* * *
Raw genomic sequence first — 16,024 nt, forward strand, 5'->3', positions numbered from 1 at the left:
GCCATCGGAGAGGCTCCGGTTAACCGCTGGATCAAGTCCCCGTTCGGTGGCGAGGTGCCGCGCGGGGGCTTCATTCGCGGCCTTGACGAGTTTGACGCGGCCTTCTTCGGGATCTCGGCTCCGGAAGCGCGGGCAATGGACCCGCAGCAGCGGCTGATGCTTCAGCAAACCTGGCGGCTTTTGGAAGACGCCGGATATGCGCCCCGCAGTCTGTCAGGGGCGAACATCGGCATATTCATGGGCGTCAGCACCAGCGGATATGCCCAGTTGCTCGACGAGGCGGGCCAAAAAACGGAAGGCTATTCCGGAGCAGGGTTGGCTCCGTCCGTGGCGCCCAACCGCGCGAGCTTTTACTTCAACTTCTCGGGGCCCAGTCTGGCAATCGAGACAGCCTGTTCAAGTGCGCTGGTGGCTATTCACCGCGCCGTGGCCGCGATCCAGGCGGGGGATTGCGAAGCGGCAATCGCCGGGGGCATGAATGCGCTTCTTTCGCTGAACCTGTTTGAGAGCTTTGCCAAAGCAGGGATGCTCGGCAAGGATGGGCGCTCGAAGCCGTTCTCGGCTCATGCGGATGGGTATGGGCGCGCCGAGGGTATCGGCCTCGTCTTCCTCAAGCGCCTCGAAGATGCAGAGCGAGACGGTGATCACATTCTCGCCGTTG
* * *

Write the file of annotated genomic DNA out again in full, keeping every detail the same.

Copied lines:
Raw genomic sequence first — 16,024 nt, forward strand, 5'->3', positions numbered from 1 at the left:
GCCATCGGAGAGGCTCCGGTTAACCGCTGGATCAAGTCCCCGTTCGGTGGCGAGGTGCCGCGCGGGGGCTTCATTCGCGGCCTTGACGAGTTTGACGCGGCCTTCTTCGGGATCTCGGCTCCGGAAGCGCGGGCAATGGACCCGCAGCAGCGGCTGATGCTTCAGCAAACCTGGCGGCTTTTGGAAGACGCCGGATATGCGCCCCGCAGTCTGTCAGGGGCGAACATCGGCATATTCATGGGCGTCAGCACCAGCGGATATGCCCAGTTGCTCGACGAGGCGGGCCAAAAAACGGAAGGCTATTCCGGAGCAGGGTTGGCTCCGTCCGTGGCGCCCAACCGCGCGAGCTTTTACTTCAACTTCTCGGGGCCCAGTCTGGCAATCGAGACAGCCTGTTCAAGTGCGCTGGTGGCTATTCACCGCGCCGTGGCCGCGATCCAGGCGGGGGATTGCGAAGCGGCAATCGCCGGGGGCATGAATGCGCTTCTTTCGCTGAACCTGTTTGAGAGCTTTGCCAAAGCAGGGATGCTCGGCAAGGATGGGCGCTCGAAGCCGTTCTCGGCTCATGCGGATGGGTATGGGCGCGCCGAGGGTATCGGCCTCGTCTTCCTCAAGCGCCTCGAAGATGCAGAGCGAGACGGTGATCACATTCTCGCCGTTG